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New Sony Chief Tom Rothman on His Plan to Get the Studio Back in the Game

COVER STORY: After being pushed to the margins of power when he was unceremoniously dumped from the top job at Fox Filmed Entertainment, Tom Rothman is back.

Back greenlighting films, haggling over budgets, and coming off as the smartest, and, his detractors say, cockiest, person in the room — in his latest role as chairman of Sony Pictures Entertainment’s Motion Picture Group.

Every studio eventually becomes a reflection of the man or woman running it, so in the case of Sony, that image stands to be a blur of contradictions. Rothman is a cineaste who launched arthouse label Fox Searchlight, and the man who greenlit “Alvin and the Chipmunks: The Squeakquel.” An executive of expansive vision, and petty grievances. A risk taker and penny-pincher. A creative force who often clashes with talent.

Tim McDonagh for Variety

Rothman’s second rise to the top of a major studio is not a comeback everyone in Hollywood was expecting — or lining up to see. But now the drama is unfolding daily in Culver City, where Sony is based.

Rothman has unnerved, if unwittingly, some seasoned executives on the team he inherited at Sony after taking over for ousted studio chief Amy Pascal in February. Many are worried about their futures, said studio insiders, who declined to be identified out of fear for their jobs. Another blow came shortly after Rothman’s ascension, when Michael De Luca, the respected production boss of Columbia Pictures, decamped to Universal Pictures with a lucrative producer deal.

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Never one to stand still, Rothman has plowed ahead. He quickly moved to try to lure some of his former Fox associates to Sony — succeeding in recruiting Sanford Panitch, who oversees film and TV local-language efforts and global co-productions, but failing to land others, including Fox 2000 chief Elizabeth Gabler, international distribution topper Craig Dehmel and worldwide marketing and distribution co-president Tomas Jegeus. (Rothman wooed the latter when he was still topper of Sony’s Tri-Star label.)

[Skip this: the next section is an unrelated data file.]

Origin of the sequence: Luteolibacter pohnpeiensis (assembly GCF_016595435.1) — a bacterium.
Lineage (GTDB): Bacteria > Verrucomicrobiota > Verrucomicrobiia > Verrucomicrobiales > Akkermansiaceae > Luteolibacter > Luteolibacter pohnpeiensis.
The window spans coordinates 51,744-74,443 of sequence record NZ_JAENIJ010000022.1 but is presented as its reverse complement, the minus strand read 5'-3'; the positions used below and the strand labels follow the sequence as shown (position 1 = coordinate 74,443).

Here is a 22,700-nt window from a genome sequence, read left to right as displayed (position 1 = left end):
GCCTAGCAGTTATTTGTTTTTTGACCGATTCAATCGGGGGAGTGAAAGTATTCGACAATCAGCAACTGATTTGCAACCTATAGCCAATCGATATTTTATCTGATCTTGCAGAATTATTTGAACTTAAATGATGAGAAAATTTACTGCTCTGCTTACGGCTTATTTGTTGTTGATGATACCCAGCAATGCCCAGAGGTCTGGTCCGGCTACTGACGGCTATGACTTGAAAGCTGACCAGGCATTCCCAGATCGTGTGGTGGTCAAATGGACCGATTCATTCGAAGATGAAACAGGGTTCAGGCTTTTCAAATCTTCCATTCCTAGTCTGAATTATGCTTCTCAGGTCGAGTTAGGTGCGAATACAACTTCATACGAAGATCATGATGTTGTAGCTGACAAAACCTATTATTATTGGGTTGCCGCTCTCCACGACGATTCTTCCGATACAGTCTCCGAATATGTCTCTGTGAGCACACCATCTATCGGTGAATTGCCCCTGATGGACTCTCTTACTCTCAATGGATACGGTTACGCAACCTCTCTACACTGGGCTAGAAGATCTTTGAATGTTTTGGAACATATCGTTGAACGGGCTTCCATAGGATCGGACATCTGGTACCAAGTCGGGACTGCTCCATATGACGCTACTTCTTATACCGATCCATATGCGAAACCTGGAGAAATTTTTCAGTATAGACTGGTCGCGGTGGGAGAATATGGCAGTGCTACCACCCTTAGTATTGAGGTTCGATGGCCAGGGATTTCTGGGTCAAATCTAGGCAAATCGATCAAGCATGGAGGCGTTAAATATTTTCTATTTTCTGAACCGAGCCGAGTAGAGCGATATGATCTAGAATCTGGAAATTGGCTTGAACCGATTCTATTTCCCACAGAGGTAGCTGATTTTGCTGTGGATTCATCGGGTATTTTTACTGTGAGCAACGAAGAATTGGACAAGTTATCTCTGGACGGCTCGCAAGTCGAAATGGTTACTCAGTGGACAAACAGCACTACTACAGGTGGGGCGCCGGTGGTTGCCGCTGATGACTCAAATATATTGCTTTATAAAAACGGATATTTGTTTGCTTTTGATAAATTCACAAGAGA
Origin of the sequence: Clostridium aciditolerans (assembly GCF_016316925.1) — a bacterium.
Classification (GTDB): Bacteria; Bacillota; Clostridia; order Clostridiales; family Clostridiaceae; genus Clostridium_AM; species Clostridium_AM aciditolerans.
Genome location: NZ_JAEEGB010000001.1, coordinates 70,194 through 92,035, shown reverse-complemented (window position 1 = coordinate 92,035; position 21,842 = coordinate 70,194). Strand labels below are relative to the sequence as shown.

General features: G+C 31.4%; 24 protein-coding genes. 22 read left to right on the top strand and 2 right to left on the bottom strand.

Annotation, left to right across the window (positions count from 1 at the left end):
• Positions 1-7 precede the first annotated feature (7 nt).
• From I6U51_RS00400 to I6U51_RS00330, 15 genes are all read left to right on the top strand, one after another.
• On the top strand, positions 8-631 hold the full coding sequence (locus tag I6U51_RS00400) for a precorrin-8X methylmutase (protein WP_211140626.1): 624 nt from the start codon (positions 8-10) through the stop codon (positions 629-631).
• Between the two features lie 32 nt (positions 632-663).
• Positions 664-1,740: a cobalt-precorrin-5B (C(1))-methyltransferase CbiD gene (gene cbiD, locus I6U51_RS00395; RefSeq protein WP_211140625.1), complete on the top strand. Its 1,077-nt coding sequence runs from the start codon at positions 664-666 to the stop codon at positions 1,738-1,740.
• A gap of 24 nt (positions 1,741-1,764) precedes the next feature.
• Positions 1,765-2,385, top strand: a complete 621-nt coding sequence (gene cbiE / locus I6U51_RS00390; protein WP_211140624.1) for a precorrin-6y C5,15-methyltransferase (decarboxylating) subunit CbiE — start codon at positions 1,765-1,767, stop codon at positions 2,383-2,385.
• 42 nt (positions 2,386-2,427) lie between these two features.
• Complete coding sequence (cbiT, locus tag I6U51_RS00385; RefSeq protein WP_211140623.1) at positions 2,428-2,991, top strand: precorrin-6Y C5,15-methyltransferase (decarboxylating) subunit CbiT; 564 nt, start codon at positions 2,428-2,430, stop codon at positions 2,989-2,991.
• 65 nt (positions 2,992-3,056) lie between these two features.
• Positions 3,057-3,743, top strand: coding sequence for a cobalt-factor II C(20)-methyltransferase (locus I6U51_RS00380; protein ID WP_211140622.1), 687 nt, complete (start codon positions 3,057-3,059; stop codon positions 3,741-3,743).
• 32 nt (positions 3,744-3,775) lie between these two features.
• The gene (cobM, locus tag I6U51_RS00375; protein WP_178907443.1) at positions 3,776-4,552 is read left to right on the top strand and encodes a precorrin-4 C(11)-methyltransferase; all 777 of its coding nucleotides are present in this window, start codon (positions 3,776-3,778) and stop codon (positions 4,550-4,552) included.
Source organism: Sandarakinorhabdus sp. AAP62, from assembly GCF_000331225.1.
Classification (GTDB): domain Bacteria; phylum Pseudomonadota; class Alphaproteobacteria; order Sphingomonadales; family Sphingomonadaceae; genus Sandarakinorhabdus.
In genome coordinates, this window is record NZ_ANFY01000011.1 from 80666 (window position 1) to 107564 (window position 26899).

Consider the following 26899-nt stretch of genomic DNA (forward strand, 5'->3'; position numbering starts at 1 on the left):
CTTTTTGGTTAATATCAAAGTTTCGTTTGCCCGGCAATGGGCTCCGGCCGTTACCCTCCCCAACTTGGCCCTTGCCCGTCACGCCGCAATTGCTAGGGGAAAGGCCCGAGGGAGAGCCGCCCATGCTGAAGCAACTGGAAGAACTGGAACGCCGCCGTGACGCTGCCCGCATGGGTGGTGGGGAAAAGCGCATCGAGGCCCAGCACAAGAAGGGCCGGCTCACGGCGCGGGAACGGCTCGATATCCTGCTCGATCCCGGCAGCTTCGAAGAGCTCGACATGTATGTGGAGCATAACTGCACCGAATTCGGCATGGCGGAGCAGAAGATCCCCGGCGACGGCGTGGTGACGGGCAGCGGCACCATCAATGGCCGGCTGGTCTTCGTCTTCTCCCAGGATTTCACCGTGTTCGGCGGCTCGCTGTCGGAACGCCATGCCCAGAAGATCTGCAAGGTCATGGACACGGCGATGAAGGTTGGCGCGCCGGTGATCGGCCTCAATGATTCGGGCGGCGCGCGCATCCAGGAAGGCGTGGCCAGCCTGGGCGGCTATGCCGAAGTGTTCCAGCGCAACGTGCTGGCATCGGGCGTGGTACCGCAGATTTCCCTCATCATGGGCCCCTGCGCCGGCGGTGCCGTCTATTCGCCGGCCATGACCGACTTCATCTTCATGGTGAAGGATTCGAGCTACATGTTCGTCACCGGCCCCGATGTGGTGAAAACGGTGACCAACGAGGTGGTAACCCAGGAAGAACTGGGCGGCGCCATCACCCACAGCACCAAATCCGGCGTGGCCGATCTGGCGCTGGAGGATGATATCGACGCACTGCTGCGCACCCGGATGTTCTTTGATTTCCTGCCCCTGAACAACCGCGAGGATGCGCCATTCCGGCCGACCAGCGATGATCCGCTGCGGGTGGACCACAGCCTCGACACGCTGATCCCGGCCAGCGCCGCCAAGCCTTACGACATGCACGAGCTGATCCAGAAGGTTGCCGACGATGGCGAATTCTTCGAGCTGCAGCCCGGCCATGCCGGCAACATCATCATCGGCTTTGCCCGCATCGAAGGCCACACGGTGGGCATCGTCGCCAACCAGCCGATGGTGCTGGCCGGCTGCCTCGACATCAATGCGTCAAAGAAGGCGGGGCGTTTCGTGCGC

Attempting to prop up morale after extensive layoffs prior to his appointment, Rothman told an all-hands meeting of Sony employees that he had no intention of slashing jobs, and had not directed downsizing in any of his previous positions.

During the CinemaCon theater owners convention in Las Vegas in April, Rothman gave Variety his first sitdown interview in his new incarnation.

“Is this glamourous or what?” the newly minted studio chief cracked as he plopped his 6-foot-plus frame into a rolling chair in a drab, windowless office in the bowels of Caesars Palace.

In a little over an hour, Rothman would be taking the stage in the cavernous Colosseum auditorium to deliver his first public remarks as the face of Sony’s movie operation. It was a high-stakes moment for someone who relishes living on the knife’s edge, yet he seemed utterly calm.

“I’ve always tried to approach these jobs — and I’ve been in one way or another doing this for 30 years — strategically,” Rothman said. “I think it’s very important to spend a lot of time and effort thinking that strategy through, and then enacting it.”

Rothman has been tasked with making peace with theater owners, some of whom were miffed when Sony Pictures Entertainment Chairman Michael Lynton opted to release “The Interview” digitally and on demand in the wake of a terrorist threat at the studio launched by North Korea. Rothman first thanked exhibitors for sticking by Sony in those difficult days, before waxing Churchillian.

“We have more than survived,” Rothman said. “We have thrived.”

Rothman’s words were loudly applauded by the CinemaCon crowd, but the second part of his statement strains credulity. Sony is mired in seventh place among its rivals in terms of market share. Its franchises, such as they are, pale in comparison with the ones developed by Disney, Warner Bros. and other studios. This summer is filled with question marks for the studio, with Cameron Crowe’s “Aloha,” “Ricki and the Flash” with Meryl Streep, and Adam Sandler’s “Pixels” the standouts in a thin field of box office contenders.

“Sony has to break out into a broader array of films that can start to compete with other studios more effectively,” said media analyst Hal Vogel. “They are stuck in ‘Spider-Man’ jail if you will. They are locked into it and will keep trying to reprise it, but that alone is not the answer to changing the direction of earnings.”

Moreover, the studio has been under serious scrutiny from Tokyo-based parent Sony Corp. following harsh criticism in 2013 by activist investor Daniel Loeb (an investor in Variety parent Penske Media Corporation, who no longer owns Sony stock) that the movie division was profligate, needed to change management, and be spun off.

That’s to say nothing of the hack attack that laid the studio’s inner workings bare, exposing a series of racially and talent-insensitive emails between Pascal and producer Scott Rudin.